Bee research lab gets buzzing at U

Honeybee collecting pollen
University of Minnesota researchers have been on the front lines of trying to figure out why bee populations have declined dramatically in recent years. Here, a honeybee collected nectar from an ornamental onion.
Judy Griesedieck | For MPR News 2014

The University of Minnesota broke ground Monday on a new $6 million Bee and Pollinator Research Lab on the school's St. Paul campus.

The 10,000-square-foot facility will include space for new labs, honey extraction and hive spaces where researchers will be able to closely follow the behavior of individual bees.

"We'll have a way to really collaborate on research proposals and on extension and outreach to the public," said entomology professor Marla Spivak. "We'll have one central place where we can reach out to the research community and the public to educate them about bees."

Researchers at the university's program have been on the front lines of trying to figure out why bee populations across the United States and parts of Europe have declined dramatically in recent years. A national survey released earlier this spring found that more than 40 percent of honeybees nationwide and more than half of Minnesota honeybees died over the previous year.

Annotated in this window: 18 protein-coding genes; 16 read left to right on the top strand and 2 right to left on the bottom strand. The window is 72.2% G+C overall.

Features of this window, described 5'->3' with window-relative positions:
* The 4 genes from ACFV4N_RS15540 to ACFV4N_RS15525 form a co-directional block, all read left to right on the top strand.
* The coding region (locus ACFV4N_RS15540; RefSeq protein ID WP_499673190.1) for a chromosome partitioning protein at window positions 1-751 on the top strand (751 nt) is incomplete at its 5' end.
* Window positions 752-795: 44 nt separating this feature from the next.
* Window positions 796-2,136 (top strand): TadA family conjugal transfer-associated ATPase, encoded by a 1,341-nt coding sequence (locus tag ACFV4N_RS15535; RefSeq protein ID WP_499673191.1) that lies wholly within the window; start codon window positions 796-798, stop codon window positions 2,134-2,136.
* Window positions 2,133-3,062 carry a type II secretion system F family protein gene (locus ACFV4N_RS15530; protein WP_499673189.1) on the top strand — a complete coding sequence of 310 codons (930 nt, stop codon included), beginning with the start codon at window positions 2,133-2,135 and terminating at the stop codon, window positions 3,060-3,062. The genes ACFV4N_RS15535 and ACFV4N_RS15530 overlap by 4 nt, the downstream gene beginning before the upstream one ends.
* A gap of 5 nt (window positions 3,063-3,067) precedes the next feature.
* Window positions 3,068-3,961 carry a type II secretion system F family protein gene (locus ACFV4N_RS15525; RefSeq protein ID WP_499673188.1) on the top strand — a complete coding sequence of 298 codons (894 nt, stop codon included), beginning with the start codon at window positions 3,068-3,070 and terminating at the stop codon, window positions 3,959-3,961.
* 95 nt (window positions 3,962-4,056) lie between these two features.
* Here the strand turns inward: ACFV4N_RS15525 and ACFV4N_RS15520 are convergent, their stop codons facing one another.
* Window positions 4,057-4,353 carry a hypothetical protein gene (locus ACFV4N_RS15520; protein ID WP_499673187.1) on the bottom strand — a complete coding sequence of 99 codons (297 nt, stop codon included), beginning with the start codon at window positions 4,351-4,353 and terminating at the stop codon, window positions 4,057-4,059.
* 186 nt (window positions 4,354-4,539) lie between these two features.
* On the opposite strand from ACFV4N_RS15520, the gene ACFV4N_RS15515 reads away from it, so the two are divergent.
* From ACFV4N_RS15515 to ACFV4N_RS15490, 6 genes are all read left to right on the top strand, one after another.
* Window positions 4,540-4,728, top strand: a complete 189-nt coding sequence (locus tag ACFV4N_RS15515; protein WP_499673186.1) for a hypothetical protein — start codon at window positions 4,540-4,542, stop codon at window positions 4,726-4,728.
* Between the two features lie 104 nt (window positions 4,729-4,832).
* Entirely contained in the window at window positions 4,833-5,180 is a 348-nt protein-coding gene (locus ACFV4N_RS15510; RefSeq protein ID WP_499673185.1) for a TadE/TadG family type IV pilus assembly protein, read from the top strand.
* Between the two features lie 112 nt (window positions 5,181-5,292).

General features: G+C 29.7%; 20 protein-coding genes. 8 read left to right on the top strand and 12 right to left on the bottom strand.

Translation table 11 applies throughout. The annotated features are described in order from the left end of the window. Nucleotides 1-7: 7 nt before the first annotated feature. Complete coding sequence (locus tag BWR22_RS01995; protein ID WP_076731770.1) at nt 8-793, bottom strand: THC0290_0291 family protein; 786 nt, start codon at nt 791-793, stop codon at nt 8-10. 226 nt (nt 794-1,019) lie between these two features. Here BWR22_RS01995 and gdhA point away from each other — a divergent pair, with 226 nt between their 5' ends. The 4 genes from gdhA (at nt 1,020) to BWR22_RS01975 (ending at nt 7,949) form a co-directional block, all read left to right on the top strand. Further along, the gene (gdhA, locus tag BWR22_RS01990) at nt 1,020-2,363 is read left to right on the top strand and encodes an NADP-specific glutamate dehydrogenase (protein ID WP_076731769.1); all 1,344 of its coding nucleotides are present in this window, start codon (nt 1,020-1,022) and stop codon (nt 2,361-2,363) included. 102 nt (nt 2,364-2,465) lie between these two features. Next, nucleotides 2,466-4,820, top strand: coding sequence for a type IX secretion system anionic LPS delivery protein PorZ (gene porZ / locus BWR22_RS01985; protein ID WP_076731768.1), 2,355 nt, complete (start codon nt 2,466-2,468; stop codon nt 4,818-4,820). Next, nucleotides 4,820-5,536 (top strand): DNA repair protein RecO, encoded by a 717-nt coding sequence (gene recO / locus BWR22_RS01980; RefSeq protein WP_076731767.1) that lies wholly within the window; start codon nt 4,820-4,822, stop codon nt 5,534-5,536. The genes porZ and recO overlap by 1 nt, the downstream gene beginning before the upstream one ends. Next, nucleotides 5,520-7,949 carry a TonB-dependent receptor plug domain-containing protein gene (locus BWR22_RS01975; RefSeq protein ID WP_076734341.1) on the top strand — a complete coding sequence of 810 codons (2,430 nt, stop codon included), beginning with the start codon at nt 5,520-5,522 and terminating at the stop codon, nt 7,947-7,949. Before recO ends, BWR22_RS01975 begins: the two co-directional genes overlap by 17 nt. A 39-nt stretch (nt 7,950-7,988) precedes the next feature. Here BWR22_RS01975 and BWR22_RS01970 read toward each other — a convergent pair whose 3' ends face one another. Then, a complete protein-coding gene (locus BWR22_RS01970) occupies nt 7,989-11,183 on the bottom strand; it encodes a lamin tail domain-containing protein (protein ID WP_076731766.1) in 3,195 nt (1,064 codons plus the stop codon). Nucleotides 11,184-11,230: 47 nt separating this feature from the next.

"If we don't have enough honeybee colonies, then we may not have enough pollination services of our fruits and vegetables," Spivak said. "Also, it's all of our native bees that are out there living on their own in the ground or in stems — they're subject to the same problems as honeybees are facing and right now."

The university's bee program is one of the most respected bee research programs in the country. University officials argued at the Legislature that the old facilities were dilapidated and technologically outdated. Spivak describes them as "broken down sheds and a dilapidated garage."

Spivak said they're still constantly learning new things about bees. Researchers at the program recently discovered why bees gather a resin called propolis.

"Beekeepers never knew why bees would collect resin, they don't eat it, but they use them in the nest cavity," she said. "Now, we know it's really vital to help bees immune systems and to help them fight off disease."

About two-thirds of the cost to build the new lab was provided by the Minnesota Legislature. The other $2 million is being raised privately, with about $650,000 in funds still needed, according to the university.

Monday's groundbreaking is open to the public at 3 p.m. and will be followed by other events including a silent auction and bee bingo.

Construction on the new lab is expected to finish next summer.

Your support matters.

You make MPR News possible. Individual donations are behind the clarity in coverage from our reporters across the state, stories that connect us, and conversations that provide perspectives. Help ensure MPR remains a resource that brings Minnesotans together.